Did you get a Vert?
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  #26  
Old 04-07-2016, 01:31 PM
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Quote:
Originally Posted by HughA44s View Post

It is interesting to note (based on my limited research) that cause of this issue was traced to a "bad" lot of bearings which were replaced in the recall. BMW also reduced the rev limit from 8300 (I think) to 7800 (I think) and changed the oil reco from 10-40 to the 10-60. I really wonder if the problem was the rev limit and not the "bad" bearing but I do not plan on rasing the rev limit back to 8300 (with after-market SW) any time soon. Those numbers may not be exactly right but they are close.
Just a scapegoat for BMW. Problem is the narrow bearings and high RPM/power.

The heavier oil is a band-aid.

rev limit was never changed but was lower on the non E46 M3 models (MCoupe, etc)
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  #27  
Old 04-07-2016, 01:54 PM
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Congrats, Collin. It's still one of the cars I'm considering as a DD/DE car (I'm going to try to just use the Miata/Prius pair until next year if I can). Keep us up to date on it! I may pick your brain up at the track.
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  #28  
Old 04-07-2016, 03:04 PM
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Quote:
Originally Posted by magnetic1 View Post
Congrats.

Not to sound like a broken record, but I already commented and told you about the recall/TSB, how this is an issue across ALL S54s regardless of age or miles. I have done roughly 10 rod bearing jobs (cant count exactly caus Im getting old and my memory is fading) across all years from as little as 60k miles showing copper to as high as 200k showing less copper than the 60k ones and from 2001-2005. Not going to comment anymore on that. (Have pics all over Facebook too).

Oil analysis will help but intervals are 7500 miles or so and a lot can happen inbetween.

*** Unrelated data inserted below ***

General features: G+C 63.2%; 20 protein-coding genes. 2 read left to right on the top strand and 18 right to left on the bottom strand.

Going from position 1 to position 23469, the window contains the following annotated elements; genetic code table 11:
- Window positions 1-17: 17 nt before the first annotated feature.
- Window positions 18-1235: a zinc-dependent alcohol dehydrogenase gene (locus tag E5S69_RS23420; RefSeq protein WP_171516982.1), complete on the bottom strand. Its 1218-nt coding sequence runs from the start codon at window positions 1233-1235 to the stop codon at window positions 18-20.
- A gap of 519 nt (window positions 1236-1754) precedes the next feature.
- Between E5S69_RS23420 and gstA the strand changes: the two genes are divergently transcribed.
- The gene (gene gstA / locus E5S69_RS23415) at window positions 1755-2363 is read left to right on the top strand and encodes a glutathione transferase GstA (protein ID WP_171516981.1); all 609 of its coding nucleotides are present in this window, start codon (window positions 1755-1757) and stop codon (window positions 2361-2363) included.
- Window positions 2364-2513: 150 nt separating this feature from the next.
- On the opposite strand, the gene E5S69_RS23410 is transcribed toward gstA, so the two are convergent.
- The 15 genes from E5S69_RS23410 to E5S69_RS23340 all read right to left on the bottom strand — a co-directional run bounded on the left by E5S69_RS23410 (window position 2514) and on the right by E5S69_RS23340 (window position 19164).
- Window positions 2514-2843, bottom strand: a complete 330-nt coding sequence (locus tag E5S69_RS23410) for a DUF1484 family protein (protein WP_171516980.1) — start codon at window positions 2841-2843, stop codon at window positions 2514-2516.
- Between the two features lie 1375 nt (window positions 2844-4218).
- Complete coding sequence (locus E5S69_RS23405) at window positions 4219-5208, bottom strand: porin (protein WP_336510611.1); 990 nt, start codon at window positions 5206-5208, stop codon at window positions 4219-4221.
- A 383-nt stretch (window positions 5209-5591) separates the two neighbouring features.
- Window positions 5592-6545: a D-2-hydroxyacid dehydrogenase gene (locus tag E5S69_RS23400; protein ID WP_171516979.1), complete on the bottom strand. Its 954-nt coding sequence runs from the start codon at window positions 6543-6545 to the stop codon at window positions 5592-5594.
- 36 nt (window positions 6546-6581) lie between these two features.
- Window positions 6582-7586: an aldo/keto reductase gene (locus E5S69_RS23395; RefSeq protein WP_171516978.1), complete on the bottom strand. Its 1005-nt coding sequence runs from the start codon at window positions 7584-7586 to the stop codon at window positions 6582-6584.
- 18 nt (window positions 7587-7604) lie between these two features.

The problem w/ the S54 is a combo of narrow bearings and high RPM limit/power of the motor.
Quote:
Originally Posted by magnetic1 View Post
Just a scapegoat for BMW. Problem is the narrow bearings and high RPM/power.

The heavier oil is a band-aid.

rev limit was never changed but was lower on the non E46 M3 models (MCoupe, etc)
Thanks for the reiteration. I must've misunderstood you (or wasn't listening? ) because I didn't fully recognize the actual scope of the TSB/recall. It's not too often that a high end shop tells recommends against doing something (though that's one of the reasons I like them) so I thought I'd keep beating the dead horse by asking.


Quote:
Originally Posted by HughA44s View Post
Another Note: I did a good look at the sub-frame and it is not cracked and I will leave it alone for now. I have seen pics of massively cracked sub-frame on drift cars and cars that were street raced so that type of use clearly accelerates that problem.

Did you get a Vert?

Yeah, I'm excited that we have no evidence of cracking around the subframe whatsoever. Very pleased. I'll definitely be doing the reinforcement kit, but not sure if it'll be done immediately considering the need to drop everything back there.

Oh yes, we bought a convertible (flame suit on). Thought about buying another Boxster and keeping Anisa's 325 but I still have PTSD from the Boxster and Anisa's 325 is over 100k miles (owned since new) so it's probably time.

Plus, I think the M3 convertible looks really sharp. I said to Vranko yesterday it admittedly does look a little frat guy but eh. Everyone looks dorky in a convertible.
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  #29  
Old 04-07-2016, 03:17 PM
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"Everyone looks dorky in a convertible." If this is in reference to guys driving M3 Verts I may be with you however when it is a female driving a M3 Vert "Dorky" is NOT the term that comes to mind.

I was going to give you crap about not posting pics of your car until I remembered that I have not post any of mine.
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  #30  
Old 04-07-2016, 05:42 PM
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Collin, do the bearings. As an engineer to engineer: bmw undersizes their bearings (for efficiency I can only guess.) I've never even owned a E30 M3 and it started there. Out of the 4 in our group, 2 developed rod knock and the third was trashed when we checked. (oddly the high mileage track car was the one that didn't blow up.) Two of those got fixed in my garage. We've swapped E36 & E46 M3 bearings there too. BMW just seems to use higher loading and expect it will be out of warranty by the time it eats itself. Their less than stellar oil pump performance in prior cars exacerbate the situation. Seems like they at least got that part right by the E46. From what I've seen its worse than the porsche 996/997 IMS Achilles heel.

I've seen Eric do it countless times in a driveway. You can do it yourself. (or pay Eric to do it for less.)